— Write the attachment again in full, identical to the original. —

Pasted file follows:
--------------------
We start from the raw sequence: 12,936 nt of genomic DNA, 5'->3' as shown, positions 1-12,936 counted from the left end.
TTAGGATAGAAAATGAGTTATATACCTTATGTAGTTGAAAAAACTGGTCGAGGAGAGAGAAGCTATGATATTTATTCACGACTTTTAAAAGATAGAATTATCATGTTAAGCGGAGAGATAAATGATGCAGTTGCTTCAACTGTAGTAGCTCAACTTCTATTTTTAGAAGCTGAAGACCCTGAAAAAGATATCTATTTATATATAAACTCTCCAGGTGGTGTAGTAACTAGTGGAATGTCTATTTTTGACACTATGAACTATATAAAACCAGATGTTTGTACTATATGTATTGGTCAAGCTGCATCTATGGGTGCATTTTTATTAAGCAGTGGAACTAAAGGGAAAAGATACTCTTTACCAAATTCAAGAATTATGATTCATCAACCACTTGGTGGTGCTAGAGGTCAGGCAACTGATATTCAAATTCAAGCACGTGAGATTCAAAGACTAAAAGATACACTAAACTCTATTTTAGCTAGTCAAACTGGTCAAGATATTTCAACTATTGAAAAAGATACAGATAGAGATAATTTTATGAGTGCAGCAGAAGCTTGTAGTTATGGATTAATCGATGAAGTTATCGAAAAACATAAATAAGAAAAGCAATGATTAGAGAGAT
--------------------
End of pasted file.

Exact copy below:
We start from the raw sequence: 12,936 nt of genomic DNA, 5'->3' as shown, positions 1-12,936 counted from the left end.
TTAGGATAGAAAATGAGTTATATACCTTATGTAGTTGAAAAAACTGGTCGAGGAGAGAGAAGCTATGATATTTATTCACGACTTTTAAAAGATAGAATTATCATGTTAAGCGGAGAGATAAATGATGCAGTTGCTTCAACTGTAGTAGCTCAACTTCTATTTTTAGAAGCTGAAGACCCTGAAAAAGATATCTATTTATATATAAACTCTCCAGGTGGTGTAGTAACTAGTGGAATGTCTATTTTTGACACTATGAACTATATAAAACCAGATGTTTGTACTATATGTATTGGTCAAGCTGCATCTATGGGTGCATTTTTATTAAGCAGTGGAACTAAAGGGAAAAGATACTCTTTACCAAATTCAAGAATTATGATTCATCAACCACTTGGTGGTGCTAGAGGTCAGGCAACTGATATTCAAATTCAAGCACGTGAGATTCAAAGACTAAAAGATACACTAAACTCTATTTTAGCTAGTCAAACTGGTCAAGATATTTCAACTATTGAAAAAGATACAGATAGAGATAATTTTATGAGTGCAGCAGAAGCTTGTAGTTATGGATTAATCGATGAAGTTATCGAAAAACATAAATAAGAAAAGCAATGATTAGAGAGAT